Texas law requires disclosure of drilling cocktails

February 2, 2012 12:00 am

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Texas has more gas drilling than any other state and on Wednesday it started requiring drillers to release the list of chemicals used on each well -- everything from the tetrakis hydroxymethyl-phosphonium sulfate that eliminates bacteria in water to the formic acid used to prevent pipe corrosion.

Those are just two of the 59 chemicals commonly used to hydraulically fracture, or "frack," shale rock and allow the gas to escape.

The makeup of fracking fluid has grown into one of the most controversial aspects of drilling, with some firms saying the mixture is a proprietary "trade secret" and critics saying that silence proves the fluid's culpability in contaminating water supplies.

The industry, meanwhile, says most of its members have embraced such rules all along.

Chemicals used in Texas will be listed on FracFocus.org, a website launched by the Ground Water Protection Council and Interstate Oil and Gas Compact Commission, and already used and endorsed by a majority of the drillers operating in Pennsylvania.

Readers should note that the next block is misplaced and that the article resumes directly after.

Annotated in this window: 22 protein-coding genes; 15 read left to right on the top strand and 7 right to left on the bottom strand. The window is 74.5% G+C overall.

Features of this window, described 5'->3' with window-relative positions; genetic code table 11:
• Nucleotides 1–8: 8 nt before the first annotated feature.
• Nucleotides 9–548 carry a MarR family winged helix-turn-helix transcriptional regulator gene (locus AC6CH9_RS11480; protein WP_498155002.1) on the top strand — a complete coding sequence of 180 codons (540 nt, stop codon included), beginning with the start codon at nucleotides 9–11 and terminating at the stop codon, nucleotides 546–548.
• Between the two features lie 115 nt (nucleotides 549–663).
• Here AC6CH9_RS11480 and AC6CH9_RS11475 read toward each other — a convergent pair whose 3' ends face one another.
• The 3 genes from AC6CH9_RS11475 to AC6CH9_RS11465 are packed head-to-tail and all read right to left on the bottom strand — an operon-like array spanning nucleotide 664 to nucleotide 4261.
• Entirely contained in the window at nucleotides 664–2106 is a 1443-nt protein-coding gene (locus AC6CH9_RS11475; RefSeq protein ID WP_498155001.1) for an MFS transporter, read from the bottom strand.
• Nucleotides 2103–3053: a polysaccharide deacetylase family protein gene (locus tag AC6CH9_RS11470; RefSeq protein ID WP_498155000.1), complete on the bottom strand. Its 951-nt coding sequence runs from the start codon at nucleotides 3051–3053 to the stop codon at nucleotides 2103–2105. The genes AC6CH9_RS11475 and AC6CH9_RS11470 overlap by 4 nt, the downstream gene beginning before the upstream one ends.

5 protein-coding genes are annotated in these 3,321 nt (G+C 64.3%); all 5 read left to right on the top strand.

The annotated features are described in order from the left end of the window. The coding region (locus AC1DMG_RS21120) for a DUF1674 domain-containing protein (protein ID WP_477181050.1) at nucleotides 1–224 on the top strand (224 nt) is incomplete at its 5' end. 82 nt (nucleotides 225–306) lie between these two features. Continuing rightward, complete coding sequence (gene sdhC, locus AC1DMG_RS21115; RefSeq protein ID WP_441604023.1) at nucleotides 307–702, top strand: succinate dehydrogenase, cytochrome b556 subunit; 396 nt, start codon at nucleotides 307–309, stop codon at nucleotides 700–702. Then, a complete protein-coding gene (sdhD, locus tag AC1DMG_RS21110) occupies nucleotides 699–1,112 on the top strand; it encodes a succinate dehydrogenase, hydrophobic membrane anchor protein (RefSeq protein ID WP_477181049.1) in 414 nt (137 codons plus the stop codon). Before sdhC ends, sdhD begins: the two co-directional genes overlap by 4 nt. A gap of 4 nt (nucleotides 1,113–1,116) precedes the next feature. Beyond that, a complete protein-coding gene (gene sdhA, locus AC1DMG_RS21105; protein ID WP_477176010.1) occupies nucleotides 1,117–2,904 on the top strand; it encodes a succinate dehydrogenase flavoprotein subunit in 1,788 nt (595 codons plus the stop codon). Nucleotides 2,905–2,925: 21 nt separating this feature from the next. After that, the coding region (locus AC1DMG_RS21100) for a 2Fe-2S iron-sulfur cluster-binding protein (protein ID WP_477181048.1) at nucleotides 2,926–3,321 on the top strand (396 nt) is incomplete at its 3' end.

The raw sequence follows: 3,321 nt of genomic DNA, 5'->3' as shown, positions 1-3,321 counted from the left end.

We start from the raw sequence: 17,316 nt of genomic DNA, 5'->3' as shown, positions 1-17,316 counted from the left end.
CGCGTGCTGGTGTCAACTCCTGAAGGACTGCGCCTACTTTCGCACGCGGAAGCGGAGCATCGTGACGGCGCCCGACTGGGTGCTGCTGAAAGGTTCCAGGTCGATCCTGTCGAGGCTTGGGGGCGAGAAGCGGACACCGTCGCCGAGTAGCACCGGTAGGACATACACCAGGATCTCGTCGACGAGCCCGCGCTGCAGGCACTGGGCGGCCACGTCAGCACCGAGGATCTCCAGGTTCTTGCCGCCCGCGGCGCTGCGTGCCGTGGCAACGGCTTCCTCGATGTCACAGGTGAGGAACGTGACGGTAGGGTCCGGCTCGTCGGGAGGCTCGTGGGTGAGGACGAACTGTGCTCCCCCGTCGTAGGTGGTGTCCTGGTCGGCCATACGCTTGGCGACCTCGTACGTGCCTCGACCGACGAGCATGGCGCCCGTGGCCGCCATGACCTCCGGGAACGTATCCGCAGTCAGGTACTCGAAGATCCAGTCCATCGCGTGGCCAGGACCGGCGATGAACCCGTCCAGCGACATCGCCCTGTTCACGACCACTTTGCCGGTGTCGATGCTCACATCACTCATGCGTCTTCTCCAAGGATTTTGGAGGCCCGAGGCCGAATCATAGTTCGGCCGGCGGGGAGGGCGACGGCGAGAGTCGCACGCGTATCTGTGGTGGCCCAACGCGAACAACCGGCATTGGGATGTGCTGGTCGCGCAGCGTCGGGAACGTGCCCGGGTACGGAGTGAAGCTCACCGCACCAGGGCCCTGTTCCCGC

FracFocus.org has been collecting such lists since April, but the Texas rule -- enacted on the same day the U.S. House Science Committee heard testimony on possible contamination by fracking -- gave legislative muscle to a part of the drilling process that has come to symbolize much more.

"With this new rule, Texans will know more about what is going on in the ground for energy production than about the ingredients that go into their sodas," said Elizabeth Ames Jones, chairman of the Texas Railroad Commission that introduced the rule.

Other states with similar disclosure rules include Arkansas, Montana, Wyoming, Colorado and Louisiana -- all states that have been home to drilling for longer than the Marcellus Shale region that includes Pennsylvania.

Pennsylvania already requires drillers to disclose chemical additives used in the fracking process, but the most aggressive push for chemical disclosure has come from the industry itself.

Starting last month, the Marcellus Shale Coalition industry group required all member companies to register with FracFocus. The site lists information on wells drilled by every major driller in the state, including Chesapeake Energy, Consol Energy, EQT Corp. and Range Resources.

One of the industry's most aggressive lobbying firms, Energy In Depth, even uploaded a video on YouTube showing users how to navigate the site.

Erich Schwartzel: eschwartzel@post-gazette.com or 412-263-1455.
First Published 2012-02-11 01:47:33
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